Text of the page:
The speech that changed Syria

Mike Giglio reports: On March 30, 2011, around 3 p.m. in Damascus, Lawand Kiki took a seat in front of the TV in a friend’s living room and waited for Syria’s president to appear on the screen.

Bashar al-Assad had been silent for more than a week.

Dictatorships had just been toppled in Egypt and Tunisia, and NATO jets were pounding Libya. Now unrest had reared its head in Syria. Earlier that month, protests erupted the small city of Daraa, south of Damascus, after police arrested and tortured some kids who’d been caught spray-painting anti-Assad graffiti. Crackdowns on the protests there inspired more around the country. Security forces had reportedly killed dozens of protesters by the time Assad decided to speak.

Syrians across the country tuned in. Many of them saw Assad as their savior. Kiki thought the speech would be historic: Assad would show himself as the reformer he’d long claimed to be, apologizing for the bloodshed and calming the anxious nation’s nerves. This is a crisis, and he’s gonna fix it, he thought. Don’t worry. Everything’s gonna be fine.

Kiki was far from the hardened sectarian stereotype that defines Assad’s supporters today. He spent half his life in the United States, moving there at 14 when his father, a Kurdish dissident, won asylum. For the next 15 years he lived with his family in Fairview, N.J., developing a thick Jersey accent and a deep love for the U.S. But he overstayed his visa and was deported back to Syria in 2007.

The return was a shock for a guy who did a mean DeNiro impression and recited lines from Analyze This. He was arrested upon landing at the airport, by authorities suspicious of his time in the U.S. They whipped him with electric cables and beat him until his teeth cracked. Then they set him free, and he settled in Damascus, where he was jarred by the poverty and isolation — the overcrowded homes, the fact that most people couldn’t afford to own a car or even to buy meat. He quickly learned not to talk politics in a country blanketed by Soviet-style secret police. “The walls have ears,” said his family and friends.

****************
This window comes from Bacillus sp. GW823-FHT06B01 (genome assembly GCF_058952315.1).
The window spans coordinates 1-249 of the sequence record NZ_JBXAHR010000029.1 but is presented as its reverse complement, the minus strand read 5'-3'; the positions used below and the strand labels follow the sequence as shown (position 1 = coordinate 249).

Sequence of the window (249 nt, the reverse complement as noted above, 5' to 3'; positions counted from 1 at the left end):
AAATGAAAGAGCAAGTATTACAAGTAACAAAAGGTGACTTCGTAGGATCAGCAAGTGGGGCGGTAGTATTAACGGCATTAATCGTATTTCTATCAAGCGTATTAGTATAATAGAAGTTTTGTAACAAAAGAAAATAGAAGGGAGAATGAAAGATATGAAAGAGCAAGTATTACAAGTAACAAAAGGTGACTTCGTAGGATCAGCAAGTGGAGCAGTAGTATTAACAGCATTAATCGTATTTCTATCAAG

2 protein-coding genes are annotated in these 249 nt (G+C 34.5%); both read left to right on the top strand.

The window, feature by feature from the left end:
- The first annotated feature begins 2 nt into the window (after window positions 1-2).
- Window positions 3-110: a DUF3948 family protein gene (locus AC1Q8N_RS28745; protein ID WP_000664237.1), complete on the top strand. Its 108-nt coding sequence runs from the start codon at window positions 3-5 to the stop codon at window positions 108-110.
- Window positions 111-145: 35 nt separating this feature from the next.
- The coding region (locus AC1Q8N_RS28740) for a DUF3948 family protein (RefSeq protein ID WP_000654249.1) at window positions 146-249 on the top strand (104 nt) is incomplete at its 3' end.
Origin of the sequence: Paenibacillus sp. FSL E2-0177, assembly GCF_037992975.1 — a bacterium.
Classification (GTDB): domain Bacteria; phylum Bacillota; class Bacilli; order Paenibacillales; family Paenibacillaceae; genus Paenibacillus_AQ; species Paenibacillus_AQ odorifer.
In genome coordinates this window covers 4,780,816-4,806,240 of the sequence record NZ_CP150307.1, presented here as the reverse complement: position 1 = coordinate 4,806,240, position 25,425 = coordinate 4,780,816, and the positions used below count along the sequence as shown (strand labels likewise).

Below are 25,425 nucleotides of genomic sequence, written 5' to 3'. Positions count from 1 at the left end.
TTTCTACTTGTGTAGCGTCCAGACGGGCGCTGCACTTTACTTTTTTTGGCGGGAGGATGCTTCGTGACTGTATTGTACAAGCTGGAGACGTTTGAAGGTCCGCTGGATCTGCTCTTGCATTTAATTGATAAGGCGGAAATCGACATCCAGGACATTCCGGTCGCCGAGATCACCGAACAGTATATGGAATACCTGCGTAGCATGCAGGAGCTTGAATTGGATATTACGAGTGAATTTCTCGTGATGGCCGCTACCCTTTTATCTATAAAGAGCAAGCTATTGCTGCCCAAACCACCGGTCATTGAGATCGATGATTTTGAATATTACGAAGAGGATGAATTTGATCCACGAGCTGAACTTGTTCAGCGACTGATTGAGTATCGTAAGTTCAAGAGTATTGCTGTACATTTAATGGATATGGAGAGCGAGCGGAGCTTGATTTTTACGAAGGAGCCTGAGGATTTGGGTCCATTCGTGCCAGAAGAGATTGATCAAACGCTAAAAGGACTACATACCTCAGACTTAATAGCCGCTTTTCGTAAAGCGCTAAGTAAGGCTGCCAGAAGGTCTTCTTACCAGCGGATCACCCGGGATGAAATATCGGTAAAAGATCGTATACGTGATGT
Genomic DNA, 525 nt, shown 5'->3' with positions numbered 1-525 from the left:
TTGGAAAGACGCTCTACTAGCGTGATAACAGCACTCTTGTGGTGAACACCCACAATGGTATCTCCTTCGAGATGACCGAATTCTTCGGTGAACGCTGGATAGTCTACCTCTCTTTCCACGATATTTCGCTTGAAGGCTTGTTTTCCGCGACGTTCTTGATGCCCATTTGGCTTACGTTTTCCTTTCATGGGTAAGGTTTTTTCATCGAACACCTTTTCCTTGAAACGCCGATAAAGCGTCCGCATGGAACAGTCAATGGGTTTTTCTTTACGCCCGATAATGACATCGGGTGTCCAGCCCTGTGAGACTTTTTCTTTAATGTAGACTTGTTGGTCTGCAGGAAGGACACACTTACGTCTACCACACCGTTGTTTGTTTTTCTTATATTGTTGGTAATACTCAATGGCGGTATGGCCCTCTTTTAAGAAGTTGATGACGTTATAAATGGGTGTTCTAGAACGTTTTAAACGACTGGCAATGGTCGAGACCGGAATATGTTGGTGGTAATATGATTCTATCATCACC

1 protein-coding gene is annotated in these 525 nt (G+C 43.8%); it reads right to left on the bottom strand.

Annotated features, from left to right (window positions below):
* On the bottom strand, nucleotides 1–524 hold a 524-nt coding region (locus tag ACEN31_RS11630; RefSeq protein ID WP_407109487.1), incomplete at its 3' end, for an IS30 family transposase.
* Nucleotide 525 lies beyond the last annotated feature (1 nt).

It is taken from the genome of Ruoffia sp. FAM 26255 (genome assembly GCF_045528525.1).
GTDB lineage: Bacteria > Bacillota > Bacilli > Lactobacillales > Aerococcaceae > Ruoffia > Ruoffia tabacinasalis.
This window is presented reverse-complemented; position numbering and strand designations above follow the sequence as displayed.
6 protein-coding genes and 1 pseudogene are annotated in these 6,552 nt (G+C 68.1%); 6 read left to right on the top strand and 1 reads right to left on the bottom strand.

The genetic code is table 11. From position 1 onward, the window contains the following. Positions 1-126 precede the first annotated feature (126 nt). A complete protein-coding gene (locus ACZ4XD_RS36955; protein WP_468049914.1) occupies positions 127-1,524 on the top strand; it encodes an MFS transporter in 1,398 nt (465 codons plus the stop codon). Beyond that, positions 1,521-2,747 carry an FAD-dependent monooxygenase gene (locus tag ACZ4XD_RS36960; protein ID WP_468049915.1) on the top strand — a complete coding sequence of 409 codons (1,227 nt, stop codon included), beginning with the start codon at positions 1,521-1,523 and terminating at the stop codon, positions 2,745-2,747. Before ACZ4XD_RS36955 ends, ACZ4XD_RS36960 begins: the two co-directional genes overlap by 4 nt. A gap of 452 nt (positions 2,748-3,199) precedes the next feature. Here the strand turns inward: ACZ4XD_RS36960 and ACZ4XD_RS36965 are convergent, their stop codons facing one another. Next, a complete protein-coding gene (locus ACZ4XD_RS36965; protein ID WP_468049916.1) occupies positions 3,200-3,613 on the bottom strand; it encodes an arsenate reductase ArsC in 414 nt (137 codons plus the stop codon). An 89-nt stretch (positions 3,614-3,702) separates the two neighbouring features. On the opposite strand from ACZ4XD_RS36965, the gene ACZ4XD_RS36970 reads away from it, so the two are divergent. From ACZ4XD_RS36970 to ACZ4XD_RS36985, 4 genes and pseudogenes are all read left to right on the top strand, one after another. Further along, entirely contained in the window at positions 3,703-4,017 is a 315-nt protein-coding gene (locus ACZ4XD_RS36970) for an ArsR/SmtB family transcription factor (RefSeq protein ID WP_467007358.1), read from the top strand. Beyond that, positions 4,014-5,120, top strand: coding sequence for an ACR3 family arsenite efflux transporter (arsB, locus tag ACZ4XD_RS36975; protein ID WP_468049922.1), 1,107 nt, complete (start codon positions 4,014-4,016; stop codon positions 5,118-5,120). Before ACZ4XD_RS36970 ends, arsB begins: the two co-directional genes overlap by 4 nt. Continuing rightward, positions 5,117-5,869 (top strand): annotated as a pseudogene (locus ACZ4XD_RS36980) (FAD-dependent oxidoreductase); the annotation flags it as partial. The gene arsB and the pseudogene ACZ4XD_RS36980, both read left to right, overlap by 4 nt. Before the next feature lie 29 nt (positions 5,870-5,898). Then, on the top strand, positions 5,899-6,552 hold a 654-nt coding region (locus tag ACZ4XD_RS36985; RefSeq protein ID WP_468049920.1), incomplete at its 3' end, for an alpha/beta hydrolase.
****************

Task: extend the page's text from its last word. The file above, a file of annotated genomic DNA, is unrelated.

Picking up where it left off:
Over time, he fell in love with the ancient city, finding peace in things like the jasmine flowers that grew from its old stone walls. He sometimes thought he felt the city breathing. In Assad — the young, Western-educated president who dined with John Kerry and mingled with people in the street — Kiki saw hope, believing the president would roll back the repressive regime handed down by his father, Hafez. Things like corruption and police abuse were the mistakes of individual people, not reflections on Assad. It has nothing to do with the president himself, Kiki would think.

Kiki also feared the demons that a push to oust Assad might unearth, as the bloody histories of Syria’s neighbors in Lebanon and Iraq cast a long shadow over its own sectarian balancing act. I don’t want this mess in my country, he thought as Assad prepared to take the stage.

In the U.S., Hillary Clinton, then secretary of state, had told reporters three days earlier that members of Congress from both sides of the aisle saw Assad as “a reformer.” His biographer, the author and historian David W. Lesch, said the jury was still out: “[I]t’s not yet clear what sort of leader Mr. Assad is going to be,” Lesch wrote in an op-ed titled “The Syrian President I Know” published in the New York Times the day before the speech. “Mr. Assad’s background suggests he could go either way.”

Frederic C. Hof, then a senior U.S. official tasked with negotiating peace between Syria and Israel, didn’t buy into Assad’s reformist image, but thought: “This is Bashar’s opportunity. He’s been talking about reform and a new Syria for nearly 11 years.”

CNN and the BBC broadcast the speech live.

As Assad approached the podium, the regime-sanctioned parliament broke into thundering applause.

“I speak to you at this exceptional moment when events and developments pose a great test to our unity,” he said. “It is a test which is repeated every now and then because of the continued conspiracy against this country.”

Assad said he was responsible for all Syrians but didn’t apologize for the violence. He spoke vaguely of reform but mentioned nothing specific. And he warned of conspiracy, again and again. “I am sure you all know that Syria is facing a great conspiracy whose tentacles extend to some nearby countries and faraway countries, with some inside the country,” he said. [Continue reading…]

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